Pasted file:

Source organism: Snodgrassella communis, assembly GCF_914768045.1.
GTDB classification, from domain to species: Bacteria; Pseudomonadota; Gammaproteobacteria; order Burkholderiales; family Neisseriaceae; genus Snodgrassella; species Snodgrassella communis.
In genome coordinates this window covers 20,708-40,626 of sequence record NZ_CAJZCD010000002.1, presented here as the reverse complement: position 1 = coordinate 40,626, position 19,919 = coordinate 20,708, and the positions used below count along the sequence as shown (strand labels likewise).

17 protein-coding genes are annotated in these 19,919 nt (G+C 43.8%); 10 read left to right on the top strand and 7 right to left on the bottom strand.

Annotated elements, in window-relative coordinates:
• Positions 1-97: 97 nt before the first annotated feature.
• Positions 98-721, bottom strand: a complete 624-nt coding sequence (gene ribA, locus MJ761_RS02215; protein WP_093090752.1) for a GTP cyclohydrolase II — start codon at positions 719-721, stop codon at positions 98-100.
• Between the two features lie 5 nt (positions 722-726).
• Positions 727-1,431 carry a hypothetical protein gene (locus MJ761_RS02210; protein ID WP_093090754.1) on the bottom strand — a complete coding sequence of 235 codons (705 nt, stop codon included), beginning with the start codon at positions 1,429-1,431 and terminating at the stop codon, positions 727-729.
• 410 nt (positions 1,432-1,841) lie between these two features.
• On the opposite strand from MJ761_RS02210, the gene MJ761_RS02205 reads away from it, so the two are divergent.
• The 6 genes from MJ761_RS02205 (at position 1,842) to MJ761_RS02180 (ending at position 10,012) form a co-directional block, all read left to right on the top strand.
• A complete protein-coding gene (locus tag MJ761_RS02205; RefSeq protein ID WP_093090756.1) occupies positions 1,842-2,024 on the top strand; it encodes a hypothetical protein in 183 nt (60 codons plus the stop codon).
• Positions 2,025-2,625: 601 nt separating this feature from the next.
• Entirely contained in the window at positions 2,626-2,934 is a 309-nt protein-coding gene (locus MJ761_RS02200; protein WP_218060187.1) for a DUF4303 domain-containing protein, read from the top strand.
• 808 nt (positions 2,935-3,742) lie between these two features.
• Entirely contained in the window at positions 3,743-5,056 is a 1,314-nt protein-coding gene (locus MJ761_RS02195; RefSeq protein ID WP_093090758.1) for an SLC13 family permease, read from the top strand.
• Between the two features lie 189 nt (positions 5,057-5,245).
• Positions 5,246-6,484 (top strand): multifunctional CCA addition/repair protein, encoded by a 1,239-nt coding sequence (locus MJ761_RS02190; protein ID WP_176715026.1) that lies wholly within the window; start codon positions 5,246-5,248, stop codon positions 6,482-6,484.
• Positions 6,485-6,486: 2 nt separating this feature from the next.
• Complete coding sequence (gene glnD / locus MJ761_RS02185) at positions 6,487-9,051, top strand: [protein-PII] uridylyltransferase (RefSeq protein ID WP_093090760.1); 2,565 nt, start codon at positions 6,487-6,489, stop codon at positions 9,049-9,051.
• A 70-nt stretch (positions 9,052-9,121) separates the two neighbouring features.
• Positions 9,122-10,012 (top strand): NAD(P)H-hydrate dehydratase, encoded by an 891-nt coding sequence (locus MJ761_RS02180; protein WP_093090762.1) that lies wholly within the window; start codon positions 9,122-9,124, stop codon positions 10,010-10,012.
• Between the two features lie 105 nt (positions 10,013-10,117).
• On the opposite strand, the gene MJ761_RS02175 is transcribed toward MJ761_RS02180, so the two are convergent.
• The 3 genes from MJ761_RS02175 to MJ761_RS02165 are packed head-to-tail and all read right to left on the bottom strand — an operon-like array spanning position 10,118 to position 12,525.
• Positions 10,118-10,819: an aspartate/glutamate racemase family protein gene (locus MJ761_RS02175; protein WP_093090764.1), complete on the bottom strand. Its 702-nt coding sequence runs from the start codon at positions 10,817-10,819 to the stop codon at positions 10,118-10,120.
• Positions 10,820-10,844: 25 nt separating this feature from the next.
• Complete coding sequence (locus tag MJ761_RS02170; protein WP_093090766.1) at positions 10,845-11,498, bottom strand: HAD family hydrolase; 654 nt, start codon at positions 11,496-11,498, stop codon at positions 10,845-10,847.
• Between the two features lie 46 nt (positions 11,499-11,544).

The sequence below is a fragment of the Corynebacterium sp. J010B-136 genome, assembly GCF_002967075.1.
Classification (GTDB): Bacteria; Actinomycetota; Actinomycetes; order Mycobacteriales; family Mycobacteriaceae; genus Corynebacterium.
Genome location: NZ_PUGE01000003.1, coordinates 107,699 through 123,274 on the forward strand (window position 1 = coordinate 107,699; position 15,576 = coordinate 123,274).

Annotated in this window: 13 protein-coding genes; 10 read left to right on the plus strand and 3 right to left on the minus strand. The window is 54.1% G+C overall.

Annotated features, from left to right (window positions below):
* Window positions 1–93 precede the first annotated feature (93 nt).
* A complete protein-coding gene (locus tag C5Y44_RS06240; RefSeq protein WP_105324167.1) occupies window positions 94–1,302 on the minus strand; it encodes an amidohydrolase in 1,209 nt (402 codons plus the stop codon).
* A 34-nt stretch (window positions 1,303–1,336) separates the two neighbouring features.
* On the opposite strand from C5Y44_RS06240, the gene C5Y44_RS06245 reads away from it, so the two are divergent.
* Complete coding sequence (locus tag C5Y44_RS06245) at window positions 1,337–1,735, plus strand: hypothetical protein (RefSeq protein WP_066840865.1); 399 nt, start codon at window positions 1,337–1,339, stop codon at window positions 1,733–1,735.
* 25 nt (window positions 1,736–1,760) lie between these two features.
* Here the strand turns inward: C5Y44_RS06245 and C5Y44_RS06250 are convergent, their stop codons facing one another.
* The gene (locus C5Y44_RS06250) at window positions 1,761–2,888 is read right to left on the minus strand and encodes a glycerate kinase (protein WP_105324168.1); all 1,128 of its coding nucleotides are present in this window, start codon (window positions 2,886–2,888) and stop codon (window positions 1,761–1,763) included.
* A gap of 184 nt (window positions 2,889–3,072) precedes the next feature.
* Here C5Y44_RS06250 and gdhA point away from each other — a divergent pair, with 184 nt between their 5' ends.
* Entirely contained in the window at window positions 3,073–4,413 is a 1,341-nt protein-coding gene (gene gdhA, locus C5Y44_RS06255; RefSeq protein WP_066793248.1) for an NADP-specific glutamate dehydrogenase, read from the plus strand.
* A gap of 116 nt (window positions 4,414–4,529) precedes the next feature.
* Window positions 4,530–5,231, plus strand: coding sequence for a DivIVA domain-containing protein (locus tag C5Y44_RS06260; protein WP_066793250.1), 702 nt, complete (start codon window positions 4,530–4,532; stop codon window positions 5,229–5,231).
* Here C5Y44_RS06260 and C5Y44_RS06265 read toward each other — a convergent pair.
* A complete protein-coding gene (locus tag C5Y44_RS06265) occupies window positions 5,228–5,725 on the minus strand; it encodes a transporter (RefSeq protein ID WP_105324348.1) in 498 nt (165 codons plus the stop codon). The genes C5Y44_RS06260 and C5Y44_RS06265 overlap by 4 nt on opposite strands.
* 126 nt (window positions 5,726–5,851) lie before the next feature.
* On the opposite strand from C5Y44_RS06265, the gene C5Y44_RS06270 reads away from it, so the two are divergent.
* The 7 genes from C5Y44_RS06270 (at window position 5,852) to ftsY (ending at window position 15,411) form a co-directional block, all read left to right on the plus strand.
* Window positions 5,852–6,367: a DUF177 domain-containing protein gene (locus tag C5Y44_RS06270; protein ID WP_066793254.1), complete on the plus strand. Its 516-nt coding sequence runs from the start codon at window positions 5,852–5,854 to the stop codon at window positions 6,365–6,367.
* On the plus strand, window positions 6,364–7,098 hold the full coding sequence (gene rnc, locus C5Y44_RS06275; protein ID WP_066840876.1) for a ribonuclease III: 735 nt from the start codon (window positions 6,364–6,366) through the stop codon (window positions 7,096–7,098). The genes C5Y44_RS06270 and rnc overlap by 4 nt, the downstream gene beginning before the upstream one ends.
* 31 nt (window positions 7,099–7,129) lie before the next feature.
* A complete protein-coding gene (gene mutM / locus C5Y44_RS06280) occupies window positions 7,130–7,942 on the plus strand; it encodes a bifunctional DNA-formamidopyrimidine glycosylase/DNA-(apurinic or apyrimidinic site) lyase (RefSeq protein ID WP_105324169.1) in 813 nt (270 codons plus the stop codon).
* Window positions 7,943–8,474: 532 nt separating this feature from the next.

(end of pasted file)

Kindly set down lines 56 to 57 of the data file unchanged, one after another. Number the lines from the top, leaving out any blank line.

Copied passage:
* 31 nt (window positions 7,099–7,129) lie before the next feature.
* A complete protein-coding gene (gene mutM / locus C5Y44_RS06280) occupies window positions 7,130–7,942 on the plus strand; it encodes a bifunctional DNA-formamidopyrimidine glycosylase/DNA-(apurinic or apyrimidinic site) lyase (RefSeq protein ID WP_105324169.1) in 813 nt (270 codons plus the stop codon).